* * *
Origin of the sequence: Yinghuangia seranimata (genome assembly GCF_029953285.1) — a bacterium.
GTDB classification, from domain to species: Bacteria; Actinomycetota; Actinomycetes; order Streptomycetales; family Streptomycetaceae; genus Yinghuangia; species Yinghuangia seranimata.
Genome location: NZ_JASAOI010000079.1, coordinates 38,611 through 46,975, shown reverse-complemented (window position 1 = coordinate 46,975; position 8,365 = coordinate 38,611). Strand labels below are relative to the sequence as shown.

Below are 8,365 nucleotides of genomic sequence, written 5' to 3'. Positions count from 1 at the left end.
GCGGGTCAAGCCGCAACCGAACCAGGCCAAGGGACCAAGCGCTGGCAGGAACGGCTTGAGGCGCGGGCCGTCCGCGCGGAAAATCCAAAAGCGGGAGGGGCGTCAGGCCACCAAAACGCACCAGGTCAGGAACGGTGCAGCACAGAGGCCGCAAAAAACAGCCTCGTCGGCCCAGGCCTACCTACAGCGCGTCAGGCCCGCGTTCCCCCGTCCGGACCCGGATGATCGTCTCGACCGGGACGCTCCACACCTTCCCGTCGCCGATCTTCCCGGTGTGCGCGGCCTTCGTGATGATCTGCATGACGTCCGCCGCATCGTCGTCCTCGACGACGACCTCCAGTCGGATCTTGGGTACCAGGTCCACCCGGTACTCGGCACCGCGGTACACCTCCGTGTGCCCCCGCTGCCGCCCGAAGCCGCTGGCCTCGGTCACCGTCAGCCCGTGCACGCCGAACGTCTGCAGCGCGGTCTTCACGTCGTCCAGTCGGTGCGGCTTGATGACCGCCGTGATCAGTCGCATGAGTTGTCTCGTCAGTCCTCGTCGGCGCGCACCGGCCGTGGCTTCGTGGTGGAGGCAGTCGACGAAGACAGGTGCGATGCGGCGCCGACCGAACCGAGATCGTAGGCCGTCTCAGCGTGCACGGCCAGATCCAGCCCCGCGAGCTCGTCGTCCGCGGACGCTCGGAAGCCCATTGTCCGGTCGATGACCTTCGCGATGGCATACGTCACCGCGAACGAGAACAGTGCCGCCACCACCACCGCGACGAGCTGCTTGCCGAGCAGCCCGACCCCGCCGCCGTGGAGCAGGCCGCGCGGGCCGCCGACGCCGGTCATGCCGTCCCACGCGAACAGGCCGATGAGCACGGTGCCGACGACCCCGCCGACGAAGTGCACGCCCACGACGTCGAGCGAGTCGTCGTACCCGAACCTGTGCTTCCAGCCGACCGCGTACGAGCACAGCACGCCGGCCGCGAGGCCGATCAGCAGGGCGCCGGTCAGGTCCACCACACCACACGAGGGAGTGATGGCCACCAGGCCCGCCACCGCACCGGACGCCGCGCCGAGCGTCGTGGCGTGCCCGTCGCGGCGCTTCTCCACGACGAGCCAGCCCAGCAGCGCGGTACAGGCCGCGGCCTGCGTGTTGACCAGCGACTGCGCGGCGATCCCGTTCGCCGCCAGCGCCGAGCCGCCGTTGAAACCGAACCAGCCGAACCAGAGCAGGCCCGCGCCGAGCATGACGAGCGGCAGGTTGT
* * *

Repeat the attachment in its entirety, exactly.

Origin of the sequence: Yinghuangia seranimata (genome assembly GCF_029953285.1) — a bacterium.
GTDB classification, from domain to species: Bacteria; Actinomycetota; Actinomycetes; order Streptomycetales; family Streptomycetaceae; genus Yinghuangia; species Yinghuangia seranimata.
Genome location: NZ_JASAOI010000079.1, coordinates 38,611 through 46,975, shown reverse-complemented (window position 1 = coordinate 46,975; position 8,365 = coordinate 38,611). Strand labels below are relative to the sequence as shown.

Below are 8,365 nucleotides of genomic sequence, written 5' to 3'. Positions count from 1 at the left end.
GCGGGTCAAGCCGCAACCGAACCAGGCCAAGGGACCAAGCGCTGGCAGGAACGGCTTGAGGCGCGGGCCGTCCGCGCGGAAAATCCAAAAGCGGGAGGGGCGTCAGGCCACCAAAACGCACCAGGTCAGGAACGGTGCAGCACAGAGGCCGCAAAAAACAGCCTCGTCGGCCCAGGCCTACCTACAGCGCGTCAGGCCCGCGTTCCCCCGTCCGGACCCGGATGATCGTCTCGACCGGGACGCTCCACACCTTCCCGTCGCCGATCTTCCCGGTGTGCGCGGCCTTCGTGATGATCTGCATGACGTCCGCCGCATCGTCGTCCTCGACGACGACCTCCAGTCGGATCTTGGGTACCAGGTCCACCCGGTACTCGGCACCGCGGTACACCTCCGTGTGCCCCCGCTGCCGCCCGAAGCCGCTGGCCTCGGTCACCGTCAGCCCGTGCACGCCGAACGTCTGCAGCGCGGTCTTCACGTCGTCCAGTCGGTGCGGCTTGATGACCGCCGTGATCAGTCGCATGAGTTGTCTCGTCAGTCCTCGTCGGCGCGCACCGGCCGTGGCTTCGTGGTGGAGGCAGTCGACGAAGACAGGTGCGATGCGGCGCCGACCGAACCGAGATCGTAGGCCGTCTCAGCGTGCACGGCCAGATCCAGCCCCGCGAGCTCGTCGTCCGCGGACGCTCGGAAGCCCATTGTCCGGTCGATGACCTTCGCGATGGCATACGTCACCGCGAACGAGAACAGTGCCGCCACCACCACCGCGACGAGCTGCTTGCCGAGCAGCCCGACCCCGCCGCCGTGGAGCAGGCCGCGCGGGCCGCCGACGCCGGTCATGCCGTCCCACGCGAACAGGCCGATGAGCACGGTGCCGACGACCCCGCCGACGAAGTGCACGCCCACGACGTCGAGCGAGTCGTCGTACCCGAACCTGTGCTTCCAGCCGACCGCGTACGAGCACAGCACGCCGGCCGCGAGGCCGATCAGCAGGGCGCCGGTCAGGTCCACCACACCACACGAGGGAGTGATGGCCACCAGGCCCGCCACCGCACCGGACGCCGCGCCGAGCGTCGTGGCGTGCCCGTCGCGGCGCTTCTCCACGACGAGCCAGCCCAGCAGCGCGGTACAGGCCGCGGCCTGCGTGTTGACCAGCGACTGCGCGGCGATCCCGTTCGCCGCCAGCGCCGAGCCGCCGTTGAAACCGAACCAGCCGAACCAGAGCAGGCCCGCGCCGAGCATGACGAGCGGCAGGTTGT